RBOCs Aim for 10M GPON Subs

The nation's three largest phone companies -- AT&T Inc. (NYSE: T), Verizon Communications Inc. (NYSE: VZ), and BellSouth Corp. (NYSE: BLS) -- are anticipating that there could be as many as 10 million customers served by gigabit passive optical network (GPON) connections by the end of 2011, Light Reading has learned.

That forecast, disclosed in the three-carrier request for proposal (RFP) put out in November, asks prospective vendors to assume that GPON penetration could reach as many as 9 million residential consumers and 1 million businesses within the next five years.

One analyst reports that Tellabs Inc. (Nasdaq: TLAB; Frankfurt: BTLA), Alcatel (NYSE: ALA; Paris: CGEP:PA), Motorola Inc. (NYSE: MOT), and Hitachi Telecom (USA) Inc. are on the carriers' shortlist to supply the gear. "Alcatel, similarly, may have an advantage at Verizon as it is the incumbent access equipment (DSLAM) vendor inside the account," writes George Notter, analyst at Jefferies & Co. Inc. . "While there seems to be pros and cons to selecting Tellabs, we're expecting that Tellabs will win some business as either a primary or secondary source at Verizon (we're leaning slightly into the camp that says Tellabs will be a second source vendor)."

According to Light Reading's sources, if Notter's report is correct, it signals a huge disappointment for Ericsson AB (Nasdaq: ERIC), which bid with Entrisphere Inc. ; Nortel Networks Ltd. , which bid with Huawei Technologies Co. Ltd. ; Lucent Technologies Inc. (NYSE: LU), Fujitsu Ltd. (Tokyo: 6702; London: FUJ; OTC: FJTSY), and Calix Inc. (NYSE: CALX). Though one source close to the situation tells Light Reading that Huawei may be kept in to help drive pricing down. (See Fujitsu Preps GPON Plans, Nortel, Huawei Bid on GPON, and GPON RFP Weighs In.)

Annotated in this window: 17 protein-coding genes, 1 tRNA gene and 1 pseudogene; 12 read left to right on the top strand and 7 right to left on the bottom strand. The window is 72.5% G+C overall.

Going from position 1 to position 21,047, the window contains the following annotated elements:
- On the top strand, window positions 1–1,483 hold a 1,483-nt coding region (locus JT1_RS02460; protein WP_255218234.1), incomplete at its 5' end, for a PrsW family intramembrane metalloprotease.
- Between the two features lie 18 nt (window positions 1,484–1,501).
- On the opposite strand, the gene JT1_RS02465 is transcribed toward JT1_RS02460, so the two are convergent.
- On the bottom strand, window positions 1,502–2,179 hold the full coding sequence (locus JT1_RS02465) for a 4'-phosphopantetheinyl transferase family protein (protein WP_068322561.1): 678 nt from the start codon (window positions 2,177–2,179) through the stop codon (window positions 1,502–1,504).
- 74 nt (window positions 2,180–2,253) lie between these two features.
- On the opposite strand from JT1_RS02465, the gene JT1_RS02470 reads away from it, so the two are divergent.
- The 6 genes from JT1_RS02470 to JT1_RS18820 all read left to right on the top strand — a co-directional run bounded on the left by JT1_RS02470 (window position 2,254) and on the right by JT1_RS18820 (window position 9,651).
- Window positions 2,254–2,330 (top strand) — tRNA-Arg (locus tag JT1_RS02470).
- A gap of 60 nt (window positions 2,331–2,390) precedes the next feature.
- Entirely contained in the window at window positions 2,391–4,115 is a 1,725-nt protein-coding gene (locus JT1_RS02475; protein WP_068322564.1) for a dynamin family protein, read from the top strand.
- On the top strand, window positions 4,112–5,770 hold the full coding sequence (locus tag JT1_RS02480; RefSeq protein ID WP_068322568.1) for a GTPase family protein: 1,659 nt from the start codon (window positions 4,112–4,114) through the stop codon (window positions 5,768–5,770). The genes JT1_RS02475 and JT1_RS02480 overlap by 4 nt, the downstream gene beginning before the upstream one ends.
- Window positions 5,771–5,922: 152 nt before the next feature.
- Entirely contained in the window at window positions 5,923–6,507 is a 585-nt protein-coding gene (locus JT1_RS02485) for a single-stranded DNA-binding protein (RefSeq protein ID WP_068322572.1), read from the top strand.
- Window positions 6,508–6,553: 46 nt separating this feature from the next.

But what of this 10 million customer forecast? Those aren't huge numbers considering how many customers those carriers serve now. But for GPON, a ramp up to 10 million connections in 5 years is substantial. And those RFP forecasts include every kind of deployment scenario -- new (greenfield) deployments and overlay deployments -- and every kind of end user connection (VDSL, Ethernet, or FTTP).

Table 1: GPON RFP Deployment Forecast
BUSINESS CUSTOMERS 40,000 200,000 9,000,000
RESIDENTIAL CUSTOMERS 360,000 1,800,000 1,000,000
TOTAL GPON CUSTOMERS 400,000 2,000,000 10,000,000
Source: RBOC forecasts, Light Reading sources

Table 2: GPON Connection Breakdown for 2006/2007
TYPES OF ONT (Optical Network Terminal) CONNECTIONS DEPLOYMENT VOLUME for 2006/2007
Single Family Unit 306,000
Multi-Dwelling Unit (VDSL- and Ethernet-connected ) 7,600
Single Business Unit 3,600
Multi-Tenant Unit 3,600
Source: RBOC forecasts, Light Reading sources

Table 3: GPON Connection Breakdown for 2009
Single Family Unit 1,530,000
Multi-Dwelling Unit (VDSL- and Ethernet-connected ) 38,000
Single Business Unit 18,000
Multi-Tenant Unit 18,000
Source: RBOC forecasts, Light Reading sources

A few years ago the major service providers put out a mid-range forecast when requesting proposals from vendors related to BPON gear. At that time, the three phone companies cumulatively were expecting to serve about 8.1 million BPON connections by the end of 2008.

They're getting pretty close. Verizon alone says it will pass 6 million homes with its FiOS (BPON) network by the end of this year. And, in Verizon's case, after it passes those homes, an upgrade from BPON to GPON is certainly possible, depending on consumer demand and equipment costs.

Speaking of costs, another interesting tidbit from Notter's note is that the higher GPON volumes may be a trigger to bring fiber access pricing to its lowest point ever. "Our contacts indicate that pricing on this GPON RFP will certainly be at or below current pricing for BPON systems," Notter writes. "We found these anecdotes a bit surprising as GPON components will certainly have higher cost points than BPON components."